TCS Daily


Top Down and Bottom Up

By Glenn Harlan Reynolds - April 20, 2005 12:00 AM

As I write this, I'm in the back seat of a car heading down Interstate 81, accessing the Web via the Verizon EVDO card in my laptop. (And pretty zippily, too -- I'm getting around 150kbps even though I'm in the "national access" coverage area, not the DSL-speed "broadband access" area.) It rocks, and I'm delighted that Verizon is offering this service, even if the salesman who sold me the card last fall promised that Knoxville would be broadband by now, and it's not.

But I really don't understand Verizon's hostile attitude toward free wi-fi, and especially municipal wi-fi. Once again, Verizon's CEO is disparaging the idea, and once again I wonder why anyone would consider municipal wi-fi a threat to things like the EVDO card that I have.

 

There are some reasonable questions about municipal wi-fi: Will municipal governments log traffic, producing privacy problems? (You can bet that anyone who challenges a mayor or city council member will have his/her access records looked over by political operatives, if such records are kept). Will they keep up with improvements in the technology? Will they discourage competing systems? Will they succumb to the temptation to filter "unsuitable" content?

 

But as I've written before, the two services seem to me to be complementary, not competitive. To offer just one example, you really can't do wi-fi from a moving vehicle without major changes that won't be around for years, and no municipal wi-fi network will cover the vast expanses beyond the city and inner suburbs. In fact, it seems to me that municipal wi-fi might help "thin" services like Verizon's by getting people addicted to ubiquitous access and taking some of the load off those systems in dense areas.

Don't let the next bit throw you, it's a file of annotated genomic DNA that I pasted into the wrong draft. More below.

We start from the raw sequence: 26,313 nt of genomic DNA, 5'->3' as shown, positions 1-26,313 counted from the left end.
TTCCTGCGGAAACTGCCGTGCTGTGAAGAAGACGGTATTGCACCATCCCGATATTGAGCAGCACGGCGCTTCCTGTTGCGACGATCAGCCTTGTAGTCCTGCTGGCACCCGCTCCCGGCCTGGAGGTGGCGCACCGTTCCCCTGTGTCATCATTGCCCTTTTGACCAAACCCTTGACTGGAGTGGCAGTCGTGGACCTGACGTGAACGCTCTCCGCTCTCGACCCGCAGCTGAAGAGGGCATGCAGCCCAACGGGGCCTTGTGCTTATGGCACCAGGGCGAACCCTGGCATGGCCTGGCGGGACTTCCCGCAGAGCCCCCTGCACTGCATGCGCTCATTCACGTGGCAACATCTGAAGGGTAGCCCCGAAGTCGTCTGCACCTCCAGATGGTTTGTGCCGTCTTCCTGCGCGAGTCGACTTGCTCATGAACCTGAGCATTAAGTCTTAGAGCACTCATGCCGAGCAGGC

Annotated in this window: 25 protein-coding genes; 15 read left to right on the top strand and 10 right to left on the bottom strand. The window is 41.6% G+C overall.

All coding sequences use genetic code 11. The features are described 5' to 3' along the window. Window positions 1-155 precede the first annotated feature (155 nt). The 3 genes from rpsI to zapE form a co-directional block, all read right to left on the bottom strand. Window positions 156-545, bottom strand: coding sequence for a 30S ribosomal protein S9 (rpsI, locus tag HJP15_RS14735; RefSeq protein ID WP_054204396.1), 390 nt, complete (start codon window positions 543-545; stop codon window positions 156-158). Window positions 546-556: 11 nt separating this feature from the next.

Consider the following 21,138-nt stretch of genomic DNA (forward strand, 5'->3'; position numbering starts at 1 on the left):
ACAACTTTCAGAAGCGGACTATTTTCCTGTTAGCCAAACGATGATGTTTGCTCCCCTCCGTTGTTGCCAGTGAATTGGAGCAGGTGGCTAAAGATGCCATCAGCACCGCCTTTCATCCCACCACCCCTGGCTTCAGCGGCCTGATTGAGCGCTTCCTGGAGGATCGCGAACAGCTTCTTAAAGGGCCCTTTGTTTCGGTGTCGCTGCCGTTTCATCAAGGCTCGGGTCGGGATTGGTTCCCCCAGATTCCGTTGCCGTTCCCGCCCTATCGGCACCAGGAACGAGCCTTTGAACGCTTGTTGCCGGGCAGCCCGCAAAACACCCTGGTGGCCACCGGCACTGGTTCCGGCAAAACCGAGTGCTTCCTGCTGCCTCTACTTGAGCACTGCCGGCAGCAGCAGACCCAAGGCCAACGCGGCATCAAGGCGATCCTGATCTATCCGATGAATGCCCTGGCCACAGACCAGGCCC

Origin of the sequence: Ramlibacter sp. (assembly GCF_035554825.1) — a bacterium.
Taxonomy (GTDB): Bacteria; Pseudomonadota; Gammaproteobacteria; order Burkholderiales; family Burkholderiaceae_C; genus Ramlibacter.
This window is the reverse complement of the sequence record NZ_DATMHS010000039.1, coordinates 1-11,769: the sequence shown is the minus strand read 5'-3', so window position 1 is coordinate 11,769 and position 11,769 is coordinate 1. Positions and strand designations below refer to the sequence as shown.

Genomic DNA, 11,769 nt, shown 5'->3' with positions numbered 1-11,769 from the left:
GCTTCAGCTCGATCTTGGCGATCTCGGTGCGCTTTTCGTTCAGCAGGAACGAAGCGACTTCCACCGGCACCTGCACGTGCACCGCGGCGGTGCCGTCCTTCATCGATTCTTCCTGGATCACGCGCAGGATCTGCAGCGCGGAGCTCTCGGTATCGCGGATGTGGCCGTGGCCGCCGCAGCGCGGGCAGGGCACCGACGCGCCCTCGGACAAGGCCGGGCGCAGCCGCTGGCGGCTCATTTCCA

I must be wrong about this, though, because -- as Glenn Fleishman of Wi-Fi Net News keeps reporting, the big wireless companies (and especially Verizon) seem awfully anxious to put stumbling blocks in the path of municipal wi-fi. There's nothing illegal or improper, of course, about companies talking down competition, or hiring lobbyists to persuade cities to do things their way instead of somebody else's way, but there's nothing terribly impressive about it, either. In fact, the more those companies criticize the municipal wi-fi approach, the more it makes me wonder what, exactly, they're afraid of.

 

Perhaps they'll change their tune when, as Fleishman notes, they start bidding on those municipal systems. But for the rest of us, it seems to me that there are huge advantages in seeing both the top-down telco approach and the bottom-up wi-fi approach continue. Wi-fi exploded pretty much on its own, and municipal systems aren't likely to displace the sort of hacker-ethic amateurism that has fueled that explosion. On the other hand, the big wireless carriers offer the sort of investment-backed reach and stability that amateurism can't, and there's something to that, too. After all, Verizon's CEO cares if I'm unhappy with his service, even if he expresses those feelings poorly:

 

"Why in the world would you think your (cell) phone would work in your house?" he said. "The customer has come to expect so much. They want it to work in the elevator; they want it to work in the basement."

 

Yeah, they want it to work just like in the commercials. . . . (I guess this would be a bad place to complain about the large gaps in "national access" coverage in southwestern Virginia, too.) But despite the churlishness, I suspect that Verizon is more responsive to such complaints than a municipal wireless office would be, since they're likely to cost it customers. And municipal services are likely to be better when people have a standard for comparison, too. Being the only game in town is never good for service. The two products are different. As muni-wireless enthusiast Fleishman writes:

 

EVDO is fantastic technology that I'm in love with, but let's remember three salient points: limited spectrum available for 3G in this country; high cost for unlimited usage to deter too many subscribers; limited bandwidth compared to the backhaul capable with modern Wi-Fi (mesh or fixed hotspot or hotzone).

 

On the other hand, it's working for me as I zip down the road. Nobody's perfect, and as long as you don't have to pick a single approach, that's okay. I still think that both models have their places, and that the sniping between the two sides is kind of silly. Can't we all just get along?

Categories:
|

TCS Daily Archives